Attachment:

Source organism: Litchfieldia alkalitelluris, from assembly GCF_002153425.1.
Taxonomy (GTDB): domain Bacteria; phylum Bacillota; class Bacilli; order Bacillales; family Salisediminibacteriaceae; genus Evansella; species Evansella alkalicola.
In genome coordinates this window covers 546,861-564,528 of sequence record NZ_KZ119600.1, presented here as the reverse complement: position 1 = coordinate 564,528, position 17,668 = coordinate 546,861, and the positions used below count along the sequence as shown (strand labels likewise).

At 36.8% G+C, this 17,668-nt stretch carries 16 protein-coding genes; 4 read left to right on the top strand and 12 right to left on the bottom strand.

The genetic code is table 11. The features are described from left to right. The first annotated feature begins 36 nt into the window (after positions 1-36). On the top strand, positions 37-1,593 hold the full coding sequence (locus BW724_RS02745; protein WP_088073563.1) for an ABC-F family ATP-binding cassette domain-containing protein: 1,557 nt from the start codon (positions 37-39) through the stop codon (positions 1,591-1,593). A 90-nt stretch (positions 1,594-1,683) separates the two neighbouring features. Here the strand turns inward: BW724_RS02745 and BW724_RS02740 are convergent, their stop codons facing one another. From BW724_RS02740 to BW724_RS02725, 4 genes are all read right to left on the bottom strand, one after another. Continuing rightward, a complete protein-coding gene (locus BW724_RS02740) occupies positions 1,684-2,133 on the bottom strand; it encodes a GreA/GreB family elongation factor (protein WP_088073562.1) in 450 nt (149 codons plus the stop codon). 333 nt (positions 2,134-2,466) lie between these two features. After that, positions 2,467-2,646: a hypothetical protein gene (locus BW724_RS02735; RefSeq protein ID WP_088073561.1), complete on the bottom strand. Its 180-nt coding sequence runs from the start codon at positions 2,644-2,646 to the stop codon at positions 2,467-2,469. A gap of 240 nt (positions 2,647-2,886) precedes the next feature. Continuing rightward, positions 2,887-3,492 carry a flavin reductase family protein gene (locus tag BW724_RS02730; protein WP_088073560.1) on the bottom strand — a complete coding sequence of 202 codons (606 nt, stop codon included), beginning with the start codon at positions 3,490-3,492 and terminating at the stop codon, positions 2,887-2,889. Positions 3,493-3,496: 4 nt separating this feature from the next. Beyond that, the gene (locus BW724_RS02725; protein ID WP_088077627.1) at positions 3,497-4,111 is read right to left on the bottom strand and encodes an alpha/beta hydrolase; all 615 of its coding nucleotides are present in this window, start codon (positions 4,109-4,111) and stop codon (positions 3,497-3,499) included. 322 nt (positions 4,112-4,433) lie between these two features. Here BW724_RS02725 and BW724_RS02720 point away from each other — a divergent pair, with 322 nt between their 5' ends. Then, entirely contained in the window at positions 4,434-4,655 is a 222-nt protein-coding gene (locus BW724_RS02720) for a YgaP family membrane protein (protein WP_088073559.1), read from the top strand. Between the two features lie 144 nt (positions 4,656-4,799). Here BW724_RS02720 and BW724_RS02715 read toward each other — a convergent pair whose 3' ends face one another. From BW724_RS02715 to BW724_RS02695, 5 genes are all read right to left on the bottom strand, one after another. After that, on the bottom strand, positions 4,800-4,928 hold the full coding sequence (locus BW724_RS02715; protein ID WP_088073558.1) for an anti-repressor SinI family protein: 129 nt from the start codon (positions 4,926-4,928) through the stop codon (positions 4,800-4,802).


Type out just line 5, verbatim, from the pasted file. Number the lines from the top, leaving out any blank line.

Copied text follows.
The genetic code is table 11. The features are described from left to right. The first annotated feature begins 36 nt into the window (after positions 1-36). On the top strand, positions 37-1,593 hold the full coding sequence (locus BW724_RS02745; protein WP_088073563.1) for an ABC-F family ATP-binding cassette domain-containing protein: 1,557 nt from the start codon (positions 37-39) through the stop codon (positions 1,591-1,593). A 90-nt stretch (positions 1,594-1,683) separates the two neighbouring features. Here the strand turns inward: BW724_RS02745 and BW724_RS02740 are convergent, their stop codons facing one another. From BW724_RS02740 to BW724_RS02725, 4 genes are all read right to left on the bottom strand, one after another. Continuing rightward, a complete protein-coding gene (locus BW724_RS02740) occupies positions 1,684-2,133 on the bottom strand; it encodes a GreA/GreB family elongation factor (protein WP_088073562.1) in 450 nt (149 codons plus the stop codon). 333 nt (positions 2,134-2,466) lie between these two features. After that, positions 2,467-2,646: a hypothetical protein gene (locus BW724_RS02735; RefSeq protein ID WP_088073561.1), complete on the bottom strand. Its 180-nt coding sequence runs from the start codon at positions 2,644-2,646 to the stop codon at positions 2,467-2,469. A gap of 240 nt (positions 2,647-2,886) precedes the next feature. Continuing rightward, positions 2,887-3,492 carry a flavin reductase family protein gene (locus tag BW724_RS02730; protein WP_088073560.1) on the bottom strand — a complete coding sequence of 202 codons (606 nt, stop codon included), beginning with the start codon at positions 3,490-3,492 and terminating at the stop codon, positions 2,887-2,889. Positions 3,493-3,496: 4 nt separating this feature from the next. Beyond that, the gene (locus BW724_RS02725; protein ID WP_088077627.1) at positions 3,497-4,111 is read right to left on the bottom strand and encodes an alpha/beta hydrolase; all 615 of its coding nucleotides are present in this window, start codon (positions 4,109-4,111) and stop codon (positions 3,497-3,499) included. 322 nt (positions 4,112-4,433) lie between these two features. Here BW724_RS02725 and BW724_RS02720 point away from each other — a divergent pair, with 322 nt between their 5' ends. Then, entirely contained in the window at positions 4,434-4,655 is a 222-nt protein-coding gene (locus BW724_RS02720) for a YgaP family membrane protein (protein WP_088073559.1), read from the top strand. Between the two features lie 144 nt (positions 4,656-4,799). Here BW724_RS02720 and BW724_RS02715 read toward each other — a convergent pair whose 3' ends face one another. From BW724_RS02715 to BW724_RS02695, 5 genes are all read right to left on the bottom strand, one after another. After that, on the bottom strand, positions 4,800-4,928 hold the full coding sequence (locus BW724_RS02715; protein ID WP_088073558.1) for an anti-repressor SinI family protein: 129 nt from the start codon (positions 4,926-4,928) through the stop codon (positions 4,800-4,802).